A massive earthquake near the capital of Nepal killed at least 1,457 people on Saturday, toppling temples and triggered an avalanche on Mt. Everest.
The quake also killed 34 in India, six in Tibet, two in Bangladesh, and two on the Nepal-China border.
The quake also triggered an avalanche on Mt. Everest that killed at least 10 climbers and guides and injured many more, ABC news reports.
The magnitude-7.8 quake hit about 50 miles northwest of Kathmandu just before noon local time, according to the U.S. Geological Survey.
By midafternoon the United States Geological Survey had counted 12 aftershocks, one of which measured a magnitude of 6.6.
The death toll, estimated by the Nepalese Army, was expected to rise, officials said.
Another 1,055 were injured, said the country's finance minister, Ram Sharan Mahat.
Sanjay Karki, country director of Mercy Corps in Nepal, said the ground was still shaking and there were predictions that another strong quake could come.
"The hospital has been overflooded with casualties," Karki said. "People just emptying their houses and you know, coming to open spaces, with blankets, with the children and all."
Reuters said, according to the United Nations, nearly 5 million people were impacted by the earthquake, which was believed to be the worst earthquake in Nepal in more than 80 years.
Abigail Hunter, an American traveling in Bhaktapur, saw people pulling others out of buildings and using motorbikes and small trucks as makeshift ambulances. The earthquake reduced many of the temples inside the city about 30 minutes away from the capital to rubble, she said, adding that she saw "lots of people praying to the actual temples" as aftershocks hit the city.
"The streets are littered with bricks, debris, loads of dust," said Hunter, the sister of an ABC News employee. "[It] was hard to see during the earthquake with all the dust."
A magnitude-6.6 aftershock hit about an hour after the initial earthquake and smaller aftershocks followed in the region for hours.
Hunter said she watched as families ran to their homes to see if anyone was still inside.
"Everyone was very scared," she said. "Lots of crying, families trying to find each other."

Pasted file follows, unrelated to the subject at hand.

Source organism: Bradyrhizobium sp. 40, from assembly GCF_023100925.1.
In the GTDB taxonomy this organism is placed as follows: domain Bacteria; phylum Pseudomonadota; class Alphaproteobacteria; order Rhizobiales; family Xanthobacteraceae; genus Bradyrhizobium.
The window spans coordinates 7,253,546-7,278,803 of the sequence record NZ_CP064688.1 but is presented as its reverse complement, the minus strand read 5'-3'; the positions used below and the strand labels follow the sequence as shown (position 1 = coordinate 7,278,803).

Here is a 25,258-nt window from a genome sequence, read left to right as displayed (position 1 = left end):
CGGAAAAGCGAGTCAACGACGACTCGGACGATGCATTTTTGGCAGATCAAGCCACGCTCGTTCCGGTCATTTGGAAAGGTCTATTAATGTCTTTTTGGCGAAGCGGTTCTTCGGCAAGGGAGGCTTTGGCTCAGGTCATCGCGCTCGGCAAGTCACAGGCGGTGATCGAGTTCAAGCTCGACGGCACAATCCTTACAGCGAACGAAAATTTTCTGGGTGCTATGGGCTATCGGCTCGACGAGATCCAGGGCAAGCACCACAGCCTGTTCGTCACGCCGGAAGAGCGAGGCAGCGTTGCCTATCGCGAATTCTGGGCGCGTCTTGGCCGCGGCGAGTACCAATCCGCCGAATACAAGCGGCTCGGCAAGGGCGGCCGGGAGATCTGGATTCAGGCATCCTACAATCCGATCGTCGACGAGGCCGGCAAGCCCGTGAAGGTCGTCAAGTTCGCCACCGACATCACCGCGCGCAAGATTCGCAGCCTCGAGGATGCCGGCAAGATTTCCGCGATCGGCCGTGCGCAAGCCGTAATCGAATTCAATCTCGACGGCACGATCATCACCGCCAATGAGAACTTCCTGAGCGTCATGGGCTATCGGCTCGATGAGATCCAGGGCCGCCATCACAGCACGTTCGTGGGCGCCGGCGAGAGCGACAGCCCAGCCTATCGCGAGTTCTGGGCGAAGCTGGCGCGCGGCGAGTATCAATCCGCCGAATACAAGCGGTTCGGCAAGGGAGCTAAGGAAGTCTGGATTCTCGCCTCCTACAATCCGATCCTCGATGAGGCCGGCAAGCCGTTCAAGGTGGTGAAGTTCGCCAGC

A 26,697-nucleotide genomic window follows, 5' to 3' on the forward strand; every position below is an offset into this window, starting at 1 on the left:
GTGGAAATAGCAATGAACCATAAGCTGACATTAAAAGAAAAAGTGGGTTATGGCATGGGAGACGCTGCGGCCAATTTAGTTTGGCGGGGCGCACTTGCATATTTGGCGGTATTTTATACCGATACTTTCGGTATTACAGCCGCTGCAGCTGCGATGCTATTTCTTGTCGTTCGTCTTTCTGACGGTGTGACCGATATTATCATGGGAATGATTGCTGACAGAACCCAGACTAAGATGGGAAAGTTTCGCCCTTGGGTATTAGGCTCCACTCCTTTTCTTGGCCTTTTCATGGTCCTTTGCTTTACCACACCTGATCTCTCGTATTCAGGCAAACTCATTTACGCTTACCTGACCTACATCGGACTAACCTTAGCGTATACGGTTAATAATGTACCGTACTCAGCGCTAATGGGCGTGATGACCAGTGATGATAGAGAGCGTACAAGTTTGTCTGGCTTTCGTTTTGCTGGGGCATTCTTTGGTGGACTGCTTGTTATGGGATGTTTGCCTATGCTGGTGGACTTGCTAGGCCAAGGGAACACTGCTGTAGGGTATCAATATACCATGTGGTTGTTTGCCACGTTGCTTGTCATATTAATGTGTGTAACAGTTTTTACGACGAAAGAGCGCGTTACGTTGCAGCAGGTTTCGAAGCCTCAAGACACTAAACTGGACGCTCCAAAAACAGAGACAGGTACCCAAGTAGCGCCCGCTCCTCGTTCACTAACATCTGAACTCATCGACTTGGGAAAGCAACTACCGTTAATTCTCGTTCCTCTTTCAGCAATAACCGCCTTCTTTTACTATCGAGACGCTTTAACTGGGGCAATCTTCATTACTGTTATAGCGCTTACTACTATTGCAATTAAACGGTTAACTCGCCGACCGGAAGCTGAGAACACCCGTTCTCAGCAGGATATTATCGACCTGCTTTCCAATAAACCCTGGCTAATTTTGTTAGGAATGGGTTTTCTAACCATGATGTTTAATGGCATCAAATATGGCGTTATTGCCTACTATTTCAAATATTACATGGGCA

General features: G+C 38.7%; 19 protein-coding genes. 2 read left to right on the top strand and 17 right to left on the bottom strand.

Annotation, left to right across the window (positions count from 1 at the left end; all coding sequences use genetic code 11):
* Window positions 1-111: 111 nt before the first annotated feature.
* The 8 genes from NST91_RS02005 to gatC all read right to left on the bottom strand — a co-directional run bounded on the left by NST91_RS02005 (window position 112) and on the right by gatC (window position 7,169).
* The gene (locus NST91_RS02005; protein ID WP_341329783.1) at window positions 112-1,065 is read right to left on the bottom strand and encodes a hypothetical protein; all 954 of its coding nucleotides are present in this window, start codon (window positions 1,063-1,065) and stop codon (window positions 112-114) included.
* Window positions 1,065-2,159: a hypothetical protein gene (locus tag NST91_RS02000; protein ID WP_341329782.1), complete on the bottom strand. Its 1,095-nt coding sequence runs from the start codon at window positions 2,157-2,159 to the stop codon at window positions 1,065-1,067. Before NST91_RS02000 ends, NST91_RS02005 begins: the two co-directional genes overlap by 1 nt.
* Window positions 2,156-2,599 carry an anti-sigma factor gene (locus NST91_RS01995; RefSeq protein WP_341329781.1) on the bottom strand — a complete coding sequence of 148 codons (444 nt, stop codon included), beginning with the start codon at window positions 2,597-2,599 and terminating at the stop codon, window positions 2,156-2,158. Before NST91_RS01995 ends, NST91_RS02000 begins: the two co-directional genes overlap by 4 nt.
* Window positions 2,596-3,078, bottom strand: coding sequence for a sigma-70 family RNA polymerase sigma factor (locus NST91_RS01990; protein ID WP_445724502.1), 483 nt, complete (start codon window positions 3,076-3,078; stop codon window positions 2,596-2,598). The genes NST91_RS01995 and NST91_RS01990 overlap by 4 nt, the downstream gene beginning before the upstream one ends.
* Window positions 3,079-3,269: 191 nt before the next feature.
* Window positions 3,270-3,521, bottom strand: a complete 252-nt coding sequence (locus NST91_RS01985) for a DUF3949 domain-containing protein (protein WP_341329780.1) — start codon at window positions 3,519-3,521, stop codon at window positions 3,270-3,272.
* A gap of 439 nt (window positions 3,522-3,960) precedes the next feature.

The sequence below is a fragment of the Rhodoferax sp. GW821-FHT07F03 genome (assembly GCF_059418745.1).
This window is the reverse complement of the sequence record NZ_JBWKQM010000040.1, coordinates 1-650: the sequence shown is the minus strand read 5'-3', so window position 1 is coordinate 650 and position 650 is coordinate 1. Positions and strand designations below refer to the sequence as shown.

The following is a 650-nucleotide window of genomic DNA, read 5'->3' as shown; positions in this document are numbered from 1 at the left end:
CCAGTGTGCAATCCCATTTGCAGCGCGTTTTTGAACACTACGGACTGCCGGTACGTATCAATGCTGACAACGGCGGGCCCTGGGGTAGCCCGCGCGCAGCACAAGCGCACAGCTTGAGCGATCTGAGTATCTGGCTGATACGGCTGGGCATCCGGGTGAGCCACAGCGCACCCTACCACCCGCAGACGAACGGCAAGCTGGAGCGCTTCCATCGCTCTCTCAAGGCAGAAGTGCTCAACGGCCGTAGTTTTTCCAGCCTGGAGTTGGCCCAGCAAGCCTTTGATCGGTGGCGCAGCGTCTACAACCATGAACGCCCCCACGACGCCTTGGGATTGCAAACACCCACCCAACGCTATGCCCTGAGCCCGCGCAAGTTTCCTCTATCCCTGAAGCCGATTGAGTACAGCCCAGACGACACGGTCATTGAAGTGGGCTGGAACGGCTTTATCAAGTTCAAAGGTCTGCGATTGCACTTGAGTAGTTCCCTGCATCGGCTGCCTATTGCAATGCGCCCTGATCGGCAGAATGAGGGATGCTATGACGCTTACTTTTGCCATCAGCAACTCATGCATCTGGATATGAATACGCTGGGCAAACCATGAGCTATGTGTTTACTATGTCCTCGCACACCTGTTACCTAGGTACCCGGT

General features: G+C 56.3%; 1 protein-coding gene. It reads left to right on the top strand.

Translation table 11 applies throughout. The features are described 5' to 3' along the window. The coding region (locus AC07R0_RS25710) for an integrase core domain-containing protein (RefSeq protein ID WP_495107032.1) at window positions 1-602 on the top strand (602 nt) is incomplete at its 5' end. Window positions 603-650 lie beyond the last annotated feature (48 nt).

Ayal Weiner-Kaplow, another American visiting Bhaktapur, said water wasn't flowing in the city and most of the remaining food was dried junk food and crackers. He said he wandered around in search for something to eat until he came upon a restaurant.
"A restaurant owner filled us up -- all of our bottles -- and gave us potatoes, bread, and chicken, refused payment adamantly," he said. "I was actually moved to tears."
Weiner-Kaplow said most Nepalis were planning to sleep outside tonight, believing their homes were unsafe if another earthquake struck.
An Indian army mountaineering team found 18 bodies on Mount Everest, where an avalanche unleashed by the earthquake swept through the base camp.
More than 1,000 climbers had gathered there at the start of the climbing season. Choti Sherpa, who works at the Everest Summiteers Association, was unable to call her family and colleagues on the mountain. "Everyone is trying to contact each other, but we can't," she said. "We are all very worried."
David Arvan, who was set to climb Mt. Everest, said he immediately realized it was an earthquake, after having felt quakes before living in California.
"We sought shelter under a concave boulder until it subsided," he told ABC News by email. "Some people were crying in fear during all the rumbling."
Azim Afif, a climber from Malaysia, was at a base camp when the quake hit and everything in his tent starting shaking.
"We go out and we see a big snowstorm coming to us," he said, adding that he saw "white, nothing else than white."
"We are very lucky to survive," Afif said.